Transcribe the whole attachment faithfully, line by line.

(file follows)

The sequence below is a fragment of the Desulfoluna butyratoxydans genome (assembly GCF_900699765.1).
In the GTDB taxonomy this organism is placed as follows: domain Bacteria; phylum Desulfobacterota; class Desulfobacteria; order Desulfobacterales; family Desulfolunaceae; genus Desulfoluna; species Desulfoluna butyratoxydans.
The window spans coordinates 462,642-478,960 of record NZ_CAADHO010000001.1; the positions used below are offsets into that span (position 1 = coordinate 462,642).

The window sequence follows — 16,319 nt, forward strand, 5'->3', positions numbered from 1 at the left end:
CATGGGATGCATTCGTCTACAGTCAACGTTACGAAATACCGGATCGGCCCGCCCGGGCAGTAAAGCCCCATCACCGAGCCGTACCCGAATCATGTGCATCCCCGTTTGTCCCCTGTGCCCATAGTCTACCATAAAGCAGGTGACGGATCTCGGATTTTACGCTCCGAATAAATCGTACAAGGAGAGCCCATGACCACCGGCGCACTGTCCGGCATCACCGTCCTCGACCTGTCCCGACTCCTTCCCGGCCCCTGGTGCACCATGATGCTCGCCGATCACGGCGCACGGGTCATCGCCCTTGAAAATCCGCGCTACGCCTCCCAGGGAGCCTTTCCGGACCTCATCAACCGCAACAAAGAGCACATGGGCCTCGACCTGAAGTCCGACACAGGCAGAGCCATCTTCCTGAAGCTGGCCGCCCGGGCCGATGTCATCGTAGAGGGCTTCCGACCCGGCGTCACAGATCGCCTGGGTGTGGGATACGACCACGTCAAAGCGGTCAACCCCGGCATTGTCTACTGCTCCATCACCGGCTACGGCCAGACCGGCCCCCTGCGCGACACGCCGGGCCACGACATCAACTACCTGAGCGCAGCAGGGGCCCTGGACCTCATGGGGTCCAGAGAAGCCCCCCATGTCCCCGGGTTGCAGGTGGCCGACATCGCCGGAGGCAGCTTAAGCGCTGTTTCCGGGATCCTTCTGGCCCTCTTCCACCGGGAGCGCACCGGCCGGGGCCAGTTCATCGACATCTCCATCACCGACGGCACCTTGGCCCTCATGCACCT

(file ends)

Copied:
The sequence below is a fragment of the Desulfoluna butyratoxydans genome (assembly GCF_900699765.1).
In the GTDB taxonomy this organism is placed as follows: domain Bacteria; phylum Desulfobacterota; class Desulfobacteria; order Desulfobacterales; family Desulfolunaceae; genus Desulfoluna; species Desulfoluna butyratoxydans.
The window spans coordinates 462,642-478,960 of record NZ_CAADHO010000001.1; the positions used below are offsets into that span (position 1 = coordinate 462,642).

The window sequence follows — 16,319 nt, forward strand, 5'->3', positions numbered from 1 at the left end:
CATGGGATGCATTCGTCTACAGTCAACGTTACGAAATACCGGATCGGCCCGCCCGGGCAGTAAAGCCCCATCACCGAGCCGTACCCGAATCATGTGCATCCCCGTTTGTCCCCTGTGCCCATAGTCTACCATAAAGCAGGTGACGGATCTCGGATTTTACGCTCCGAATAAATCGTACAAGGAGAGCCCATGACCACCGGCGCACTGTCCGGCATCACCGTCCTCGACCTGTCCCGACTCCTTCCCGGCCCCTGGTGCACCATGATGCTCGCCGATCACGGCGCACGGGTCATCGCCCTTGAAAATCCGCGCTACGCCTCCCAGGGAGCCTTTCCGGACCTCATCAACCGCAACAAAGAGCACATGGGCCTCGACCTGAAGTCCGACACAGGCAGAGCCATCTTCCTGAAGCTGGCCGCCCGGGCCGATGTCATCGTAGAGGGCTTCCGACCCGGCGTCACAGATCGCCTGGGTGTGGGATACGACCACGTCAAAGCGGTCAACCCCGGCATTGTCTACTGCTCCATCACCGGCTACGGCCAGACCGGCCCCCTGCGCGACACGCCGGGCCACGACATCAACTACCTGAGCGCAGCAGGGGCCCTGGACCTCATGGGGTCCAGAGAAGCCCCCCATGTCCCCGGGTTGCAGGTGGCCGACATCGCCGGAGGCAGCTTAAGCGCTGTTTCCGGGATCCTTCTGGCCCTCTTCCACCGGGAGCGCACCGGCCGGGGCCAGTTCATCGACATCTCCATCACCGACGGCACCTTGGCCCTCATGCACCT